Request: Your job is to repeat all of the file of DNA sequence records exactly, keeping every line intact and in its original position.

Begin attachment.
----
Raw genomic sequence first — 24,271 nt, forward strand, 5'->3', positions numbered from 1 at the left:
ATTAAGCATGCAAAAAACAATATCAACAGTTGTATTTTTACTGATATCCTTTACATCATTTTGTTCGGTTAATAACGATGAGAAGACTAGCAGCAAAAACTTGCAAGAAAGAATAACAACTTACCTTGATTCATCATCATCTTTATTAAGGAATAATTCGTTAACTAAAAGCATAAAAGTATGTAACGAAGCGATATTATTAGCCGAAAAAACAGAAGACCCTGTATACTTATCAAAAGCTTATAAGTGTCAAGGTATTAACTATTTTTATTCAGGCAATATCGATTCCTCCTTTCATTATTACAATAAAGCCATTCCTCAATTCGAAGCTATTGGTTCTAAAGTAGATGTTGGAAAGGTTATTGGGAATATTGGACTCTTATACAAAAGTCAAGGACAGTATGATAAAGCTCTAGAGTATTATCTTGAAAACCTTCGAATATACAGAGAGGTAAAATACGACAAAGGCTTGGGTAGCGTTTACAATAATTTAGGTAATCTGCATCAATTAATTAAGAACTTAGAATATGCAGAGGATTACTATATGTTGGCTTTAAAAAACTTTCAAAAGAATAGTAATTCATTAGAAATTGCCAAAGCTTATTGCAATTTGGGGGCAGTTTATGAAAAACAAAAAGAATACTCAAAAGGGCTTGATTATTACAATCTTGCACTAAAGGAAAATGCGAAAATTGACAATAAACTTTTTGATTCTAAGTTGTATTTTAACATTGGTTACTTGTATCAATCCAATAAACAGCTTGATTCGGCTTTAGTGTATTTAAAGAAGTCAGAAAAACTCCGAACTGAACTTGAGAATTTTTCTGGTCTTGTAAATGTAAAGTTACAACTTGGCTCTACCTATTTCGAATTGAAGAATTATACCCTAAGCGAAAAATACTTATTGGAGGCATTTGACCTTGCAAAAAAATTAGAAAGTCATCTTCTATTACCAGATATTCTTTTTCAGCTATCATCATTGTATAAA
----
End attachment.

Raw genomic sequence first — 24,271 nt, forward strand, 5'->3', positions numbered from 1 at the left:
ATTAAGCATGCAAAAAACAATATCAACAGTTGTATTTTTACTGATATCCTTTACATCATTTTGTTCGGTTAATAACGATGAGAAGACTAGCAGCAAAAACTTGCAAGAAAGAATAACAACTTACCTTGATTCATCATCATCTTTATTAAGGAATAATTCGTTAACTAAAAGCATAAAAGTATGTAACGAAGCGATATTATTAGCCGAAAAAACAGAAGACCCTGTATACTTATCAAAAGCTTATAAGTGTCAAGGTATTAACTATTTTTATTCAGGCAATATCGATTCCTCCTTTCATTATTACAATAAAGCCATTCCTCAATTCGAAGCTATTGGTTCTAAAGTAGATGTTGGAAAGGTTATTGGGAATATTGGACTCTTATACAAAAGTCAAGGACAGTATGATAAAGCTCTAGAGTATTATCTTGAAAACCTTCGAATATACAGAGAGGTAAAATACGACAAAGGCTTGGGTAGCGTTTACAATAATTTAGGTAATCTGCATCAATTAATTAAGAACTTAGAATATGCAGAGGATTACTATATGTTGGCTTTAAAAAACTTTCAAAAGAATAGTAATTCATTAGAAATTGCCAAAGCTTATTGCAATTTGGGGGCAGTTTATGAAAAACAAAAAGAATACTCAAAAGGGCTTGATTATTACAATCTTGCACTAAAGGAAAATGCGAAAATTGACAATAAACTTTTTGATTCTAAGTTGTATTTTAACATTGGTTACTTGTATCAATCCAATAAACAGCTTGATTCGGCTTTAGTGTATTTAAAGAAGTCAGAAAAACTCCGAACTGAACTTGAGAATTTTTCTGGTCTTGTAAATGTAAAGTTACAACTTGGCTCTACCTATTTCGAATTGAAGAATTATACCCTAAGCGAAAAATACTTATTGGAGGCATTTGACCTTGCAAAAAAATTAGAAAGTCATCTTCTATTACCAGATATTCTTTTTCAGCTATCATCATTGTATAAA